Sending people to another star will be a monumental undertaking, and the challenges will be not just technological, but human. One thorny question, experts say, is whether to involve organized religions in the effort to mount an interstellar journey.

Religious leaders argued the issue Sept. 14 in Houston at the 100 Year Starship Symposium, a meeting to discuss the prospect of sending a space mission to another star within 100 years.

The church has the resources, funding and reach to garner support for an interstellar mission, said Jason Batt, group life director at Capital Christian Center in Sacramento, Calif. Batt said there is "spiritual potential" in space travel and that the church should begin preparing an organization for an off-planet ministry.

When I first read this I thought it sounded like a thoroughly horrid idea. Sending our religious fanatics into the cosmos armed with bibles and catechisms to bludgeon into the Christian faith any little green/grey men/women who might be up there would be a repetition of some of the worst mistakes of humanity's past and could even spark an interstellar war that would make the tiff between the Klingons and the Romulans seem like two eight year olds squabbling in a school playground.

But then I got all selfish and came to the conclusion that it might be a good idea. Especially if we got to vote on which of our religious celebrities we would send into outer space for a very long time.

Any suggestions?


JESUS ON MARS — 10 Comments

  1. There are a number of people we could send (Rick Warren, Franklin Graham, the Global South Primates, etc.) But we must take care to insure that they cannot tell anyone where they came from and the trip would have to be one way.

  2. Raises a hard question. I the xenobes are sinners, did Jesus’ sacrifice save them (assuming that is the line you take)? If not, has God (who should be God there as well as here) provided a savior of their type? If yes, what happens to the doctrine that Jesus had to become a human in order to save humanity? And, if they are not sinners, are we to be the snake?
    (Sorry about being sorta serious.)

    • It has always been my contention that the sacrifice of Jesus saved (or, probably more accurately, renewed/redeemed) all that God had ordered.

      I am not convinced that God is the God (orderer out of chaos) of anything more than the earth.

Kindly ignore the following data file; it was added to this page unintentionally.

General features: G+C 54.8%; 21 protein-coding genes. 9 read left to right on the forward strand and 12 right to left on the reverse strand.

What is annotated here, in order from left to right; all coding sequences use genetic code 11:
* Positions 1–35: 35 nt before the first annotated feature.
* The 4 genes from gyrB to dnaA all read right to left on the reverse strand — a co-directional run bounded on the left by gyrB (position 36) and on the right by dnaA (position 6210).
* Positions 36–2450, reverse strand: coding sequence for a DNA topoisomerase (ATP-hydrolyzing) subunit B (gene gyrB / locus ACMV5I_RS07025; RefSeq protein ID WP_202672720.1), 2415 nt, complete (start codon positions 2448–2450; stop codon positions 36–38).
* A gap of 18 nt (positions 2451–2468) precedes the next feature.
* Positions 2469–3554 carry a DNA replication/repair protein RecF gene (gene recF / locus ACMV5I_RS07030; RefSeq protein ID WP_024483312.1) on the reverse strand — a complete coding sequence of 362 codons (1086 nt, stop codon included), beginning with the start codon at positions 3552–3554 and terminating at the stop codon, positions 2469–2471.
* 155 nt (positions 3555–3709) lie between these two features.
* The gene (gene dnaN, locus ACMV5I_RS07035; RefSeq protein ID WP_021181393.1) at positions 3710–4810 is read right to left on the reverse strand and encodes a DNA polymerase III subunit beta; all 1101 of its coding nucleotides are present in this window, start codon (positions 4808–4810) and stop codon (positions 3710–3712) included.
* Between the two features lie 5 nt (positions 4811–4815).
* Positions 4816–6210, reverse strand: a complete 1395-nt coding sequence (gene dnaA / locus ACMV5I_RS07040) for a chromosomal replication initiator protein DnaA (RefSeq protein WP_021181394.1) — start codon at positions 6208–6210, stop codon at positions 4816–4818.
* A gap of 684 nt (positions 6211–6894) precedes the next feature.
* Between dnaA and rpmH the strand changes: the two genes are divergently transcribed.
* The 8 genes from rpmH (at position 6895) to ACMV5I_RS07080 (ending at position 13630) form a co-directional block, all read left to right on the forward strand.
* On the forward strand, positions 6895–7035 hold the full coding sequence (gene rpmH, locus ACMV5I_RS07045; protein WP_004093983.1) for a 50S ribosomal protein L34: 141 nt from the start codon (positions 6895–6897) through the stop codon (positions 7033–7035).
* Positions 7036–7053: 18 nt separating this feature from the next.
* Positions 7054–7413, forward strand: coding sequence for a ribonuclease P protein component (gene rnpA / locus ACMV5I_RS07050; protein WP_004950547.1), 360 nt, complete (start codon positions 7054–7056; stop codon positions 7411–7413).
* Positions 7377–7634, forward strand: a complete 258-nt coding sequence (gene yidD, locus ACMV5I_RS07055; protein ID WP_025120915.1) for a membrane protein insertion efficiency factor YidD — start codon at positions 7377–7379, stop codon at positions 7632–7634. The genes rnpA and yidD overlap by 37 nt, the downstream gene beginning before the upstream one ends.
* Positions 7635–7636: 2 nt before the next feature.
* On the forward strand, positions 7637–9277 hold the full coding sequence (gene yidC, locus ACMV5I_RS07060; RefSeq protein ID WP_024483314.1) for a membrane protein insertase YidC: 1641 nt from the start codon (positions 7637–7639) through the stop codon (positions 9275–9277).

I think the higher life forms on earth (anything above a single cell) are alone in the universe.

      So, serious as your points are, I shall leave it up to others to take issue with them (or not).

    • To be sentient is to be a sinner, and vice-versa. If we meet sentient beings on other planets, I will be most interested in learning their soteriologies (“how they are saved”). I believe we will find rich opportunities for dialogue via the Cosmic Christ (when particularity will really have to be left behind).

      My 2c.

      [“Capital Christian Center in Sacramento, Calif”: BLECH! Homophobic turds…which, as much as I’d like to be free of ’em on Earth (much less my burg!), would be CRIMINAL to impose on the rest of the universe]

    • A tad harsh? Even if, in this world the two groups coincided (but I think some dogs and some cats are both sentient and sinless), things might be different in other worlds. But I admit I think the odds (my prejudices on no information) favor your view. And — always assuming we do’t kill ’em all (or they us) before we talk — the discussions will be very helpful indeed, free from the cultural blocks (? Well, we can hope).

      Yes, sending our missionaries of almost any stripe would likely get us banned from interstellar travel for a long time. (The sudden drop in visitors after the ’70s was probably because they were Mormons or Witnesses.)

  3. Hello: I am the one that presented the paper at the Starship symposium stating the case that religions must be left behind. My paper is posted at: if interested.